From the back cover: “On one side of a high wall lies a narrow, dank alley; on the other, a sunlit garden; and between them, a small black iron door. You just need to open it. Welcome to Slade House.“
[That doesn’t reveal much. Basically, every seven years on the last Saturday of October, a mysterious house summons unsuspecting pre-chosen ‘guests’ to its door. Bish, bash, bosh, a little more context.]
I met David Mitchell in the winter of 2013, at the start of my MA, when he came to my university (Kent, Canterbury) which had also been his some decades before, to give a speech and a couple of readings. He was relaxed, witty and charming. Afterwards, outside one of the largest lecture halls, which had never been so well attended, [and I don’t think that was solely because his talk started in the PM rather than the AM] I queued so I could have him sign my copy of the first book I ever read of his, number9dream (I consider this to be his best work). I waited for a good forty-five minutes (Mitchell was very generous with the time he spent with his fans, quickly and uncaringly overrunning his allocated time) in a queue predominately made up of girls. This didn’t phase me; what phased me and kept me glancing at my watch was the fact I had to be at the other side of campus to deliver the first korfball (don’t ask) taster session. Before making a quick dash, I managed to get my copy signed and share a few words. I felt my voice shrivel, like a pavement-abiding apple core. I didn’t think that would ever happen to me, to actually be “star-struck”. Hey, I’m only human. Mitchell is, without a doubt, an inspiration: an author of enormous talent, whose poetic prose is reason enough to open one of his books, who just so happened to go to the same university as me. Between number9dream and Slade House, I have read every other book he has written. There, my bias laid bare.
I can enjoy any book by any author if I can take away something from it, be it an inspirational writing style, well-developed characters, original story, a strong plot, or if it’s good entertainment. Usually, with a Mitchell novel, you hit them all. (Really, I’m not biased!) He’s a well-rounded author and his books are well-defined, even though characters (often minor) pop up in other books, sewing unconnected stories into a single universe, much like the MARVEL films with their shoehorned cameos. But what brings me back, book after book, is his elegant prose. It’s gorgeous. He crafts vivid images, from describing a character’s eyes as apple-pip brown to comparing sunlight to a harpsichord. He actually makes you hear sunlight. This is easily his shortest novel at a slim 233 pages (I suspect it’s below the 80,000 minimum novel “requirement”, thanks to larger-than-usual line spacing, which explains my two-day sitting) but it drips with delicious prose.
Like all of his books, Slade House has a multi-narrative structure which follows various characters from several decades, all narrating from their perspective—this adds nicely to the mystery, especially the disbelief. Whilst each character is laced with Mitchell’s stylish prose, they remain unique from each other; from a socially awkward boy scarred mentally and physically by a past dog attack; to an ageing, openly (at least to the reader) racist detective; to an overweight and self-conscious nineteen-year-old girl. While one or two came across a bit cliche at times, each was colourful, gripping and entertaining. Despite the horror-style of the story, they all found time to be humorous, even if unintentionally. This added nicely to their personalities and to the book’s, too.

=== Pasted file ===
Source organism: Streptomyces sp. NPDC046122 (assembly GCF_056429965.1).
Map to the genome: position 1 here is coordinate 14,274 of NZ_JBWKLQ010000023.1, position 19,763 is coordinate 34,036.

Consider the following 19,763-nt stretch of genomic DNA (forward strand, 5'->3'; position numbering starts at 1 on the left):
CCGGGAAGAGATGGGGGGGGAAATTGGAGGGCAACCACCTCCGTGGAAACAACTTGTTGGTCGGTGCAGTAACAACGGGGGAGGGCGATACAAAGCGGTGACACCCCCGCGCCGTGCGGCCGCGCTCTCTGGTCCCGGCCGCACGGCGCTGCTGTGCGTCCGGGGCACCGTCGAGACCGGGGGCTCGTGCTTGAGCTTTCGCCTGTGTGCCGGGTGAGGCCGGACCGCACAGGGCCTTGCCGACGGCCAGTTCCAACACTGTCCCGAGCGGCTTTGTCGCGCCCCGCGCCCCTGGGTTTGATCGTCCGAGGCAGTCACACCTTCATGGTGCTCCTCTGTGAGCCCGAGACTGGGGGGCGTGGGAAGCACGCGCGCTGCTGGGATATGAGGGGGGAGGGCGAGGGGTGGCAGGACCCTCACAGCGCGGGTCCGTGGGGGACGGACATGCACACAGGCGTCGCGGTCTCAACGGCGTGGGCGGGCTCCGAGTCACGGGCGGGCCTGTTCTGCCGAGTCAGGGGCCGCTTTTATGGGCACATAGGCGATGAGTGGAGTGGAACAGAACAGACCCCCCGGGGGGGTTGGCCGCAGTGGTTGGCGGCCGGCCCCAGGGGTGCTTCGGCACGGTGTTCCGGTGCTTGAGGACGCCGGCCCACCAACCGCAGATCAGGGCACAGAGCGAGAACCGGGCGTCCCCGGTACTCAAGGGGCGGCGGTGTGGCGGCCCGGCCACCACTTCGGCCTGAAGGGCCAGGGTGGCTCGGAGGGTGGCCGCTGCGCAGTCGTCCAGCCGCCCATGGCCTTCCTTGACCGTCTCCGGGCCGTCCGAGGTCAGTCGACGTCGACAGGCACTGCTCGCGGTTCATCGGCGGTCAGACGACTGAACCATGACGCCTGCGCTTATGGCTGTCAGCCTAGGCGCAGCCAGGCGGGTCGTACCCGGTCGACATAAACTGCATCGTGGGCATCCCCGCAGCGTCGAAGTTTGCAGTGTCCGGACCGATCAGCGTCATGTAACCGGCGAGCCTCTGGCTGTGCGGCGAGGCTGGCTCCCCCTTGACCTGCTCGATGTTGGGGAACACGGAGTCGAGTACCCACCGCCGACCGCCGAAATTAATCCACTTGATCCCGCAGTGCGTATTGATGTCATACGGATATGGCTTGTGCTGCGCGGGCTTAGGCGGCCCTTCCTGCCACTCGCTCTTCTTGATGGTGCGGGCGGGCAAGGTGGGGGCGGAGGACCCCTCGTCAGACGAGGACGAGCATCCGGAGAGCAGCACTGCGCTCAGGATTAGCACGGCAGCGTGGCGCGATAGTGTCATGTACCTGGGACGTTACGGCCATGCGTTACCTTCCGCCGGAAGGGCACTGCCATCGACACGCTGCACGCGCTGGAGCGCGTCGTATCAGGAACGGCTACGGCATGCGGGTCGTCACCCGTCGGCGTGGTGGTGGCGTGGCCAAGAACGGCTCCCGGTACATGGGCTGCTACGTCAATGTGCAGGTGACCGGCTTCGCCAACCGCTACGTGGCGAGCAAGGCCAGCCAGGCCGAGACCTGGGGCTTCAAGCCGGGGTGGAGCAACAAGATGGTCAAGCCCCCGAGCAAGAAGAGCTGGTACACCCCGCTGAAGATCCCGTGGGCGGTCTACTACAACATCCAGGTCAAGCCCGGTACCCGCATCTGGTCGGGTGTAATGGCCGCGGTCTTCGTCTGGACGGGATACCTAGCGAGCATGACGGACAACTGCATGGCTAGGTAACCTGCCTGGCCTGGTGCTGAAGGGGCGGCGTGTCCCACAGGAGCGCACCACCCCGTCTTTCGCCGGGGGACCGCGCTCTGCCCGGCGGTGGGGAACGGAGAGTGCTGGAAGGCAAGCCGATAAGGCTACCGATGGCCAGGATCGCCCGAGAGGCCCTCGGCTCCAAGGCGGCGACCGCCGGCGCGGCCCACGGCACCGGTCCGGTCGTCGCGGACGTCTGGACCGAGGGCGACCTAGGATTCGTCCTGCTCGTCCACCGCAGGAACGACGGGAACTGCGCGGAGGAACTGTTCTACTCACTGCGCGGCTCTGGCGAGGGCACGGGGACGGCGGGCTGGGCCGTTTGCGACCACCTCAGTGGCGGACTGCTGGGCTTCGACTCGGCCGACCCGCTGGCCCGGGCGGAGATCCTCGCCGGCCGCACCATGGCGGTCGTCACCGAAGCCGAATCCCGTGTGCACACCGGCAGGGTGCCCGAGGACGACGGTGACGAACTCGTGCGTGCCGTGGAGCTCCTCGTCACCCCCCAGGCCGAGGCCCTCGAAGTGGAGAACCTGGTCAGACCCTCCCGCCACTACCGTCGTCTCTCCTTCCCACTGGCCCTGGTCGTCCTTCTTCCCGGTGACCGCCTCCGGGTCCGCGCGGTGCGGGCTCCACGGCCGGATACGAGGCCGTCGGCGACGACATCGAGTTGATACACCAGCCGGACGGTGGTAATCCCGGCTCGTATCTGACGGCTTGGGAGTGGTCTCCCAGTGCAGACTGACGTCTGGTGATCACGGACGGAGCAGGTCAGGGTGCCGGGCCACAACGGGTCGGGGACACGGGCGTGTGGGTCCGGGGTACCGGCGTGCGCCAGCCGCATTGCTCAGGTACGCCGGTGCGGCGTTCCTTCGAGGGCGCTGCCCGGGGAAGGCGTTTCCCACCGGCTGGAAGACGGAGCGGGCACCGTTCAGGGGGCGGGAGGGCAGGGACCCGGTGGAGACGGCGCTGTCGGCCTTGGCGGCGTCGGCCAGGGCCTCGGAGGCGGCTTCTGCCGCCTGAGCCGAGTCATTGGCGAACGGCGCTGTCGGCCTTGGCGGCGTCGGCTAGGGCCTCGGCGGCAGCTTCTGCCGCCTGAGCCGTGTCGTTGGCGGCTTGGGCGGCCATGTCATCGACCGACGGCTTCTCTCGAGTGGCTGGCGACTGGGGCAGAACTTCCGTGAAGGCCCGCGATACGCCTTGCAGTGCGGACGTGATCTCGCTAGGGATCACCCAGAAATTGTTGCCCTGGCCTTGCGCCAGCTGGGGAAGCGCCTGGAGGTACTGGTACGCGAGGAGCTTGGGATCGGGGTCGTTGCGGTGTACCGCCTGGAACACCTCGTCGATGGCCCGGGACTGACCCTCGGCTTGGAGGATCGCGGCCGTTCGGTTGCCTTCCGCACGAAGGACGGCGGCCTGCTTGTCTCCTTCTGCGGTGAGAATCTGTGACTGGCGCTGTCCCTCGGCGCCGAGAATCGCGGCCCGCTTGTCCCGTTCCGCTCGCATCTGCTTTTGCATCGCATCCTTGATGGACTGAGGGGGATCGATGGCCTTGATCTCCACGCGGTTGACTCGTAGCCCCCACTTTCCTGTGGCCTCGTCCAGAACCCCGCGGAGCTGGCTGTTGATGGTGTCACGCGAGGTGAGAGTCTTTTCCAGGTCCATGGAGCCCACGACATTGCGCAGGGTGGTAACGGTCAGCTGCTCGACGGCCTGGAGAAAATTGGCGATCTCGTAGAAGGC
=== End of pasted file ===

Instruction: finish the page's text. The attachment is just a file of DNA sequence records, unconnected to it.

The story is purposefully repetitive; even though each narration falls on the last Saturday of October in a nine-year cycle, it’s enjoyable to read different characters falling into the same traps and unusual experiences of their predecessor. At first, it’s like spotting the giveaway hints in a whodunnit. Although it leaves the plot a bit thin, the repetition didn’t become boring (the novel was too short to allow it) but added to the entertainment value; although a little predictable, there was enough variation. There was also the odd curve-ball thrown in to keep the reader attentive.
The actual mystery (slight spoiler ahead, ye be warned) is nothing more than an updated version of the vampire, which is an idea explored in his previous novel, The Bone Clocks. (Not that you need to have read it beforehand, it’s just set in the same world.) Despite the saturation of these toothy fiends in modern culture, Mitchell’s take on them is still refreshing. Their only let down is the “vampires” themselves, who appear in each narrative. Like an old-style Bond villain, they clunkily give away too much exposition in their dialogue, especially in their first few reveals. Seeing as there is the occasion for a more organic reveal of what’s going on in one of the later narratives, I can’t help but feel it would have been better to save the contents of this dialogue for then, in order to deliver a bigger pay-off and to keep the reader mystified for longer.
Slade House was another enjoyable, if short-lived, read from David Mitchell. It’s perhaps not as thought provoking or as inventive (this is credit to his imagination) as his previous novels, and the mental after-punch you get after finishing certainly doesn’t lost as long, but it is another exceptional work of prose with a refreshing, entertaining story and relatable, rounded characters. As always, he’s left me hungry for his next one. As an introduction to Mitchell, it would be perfect.
Plot Strength: 6/10
Story Strength: 7/10
Writing Style: 9/10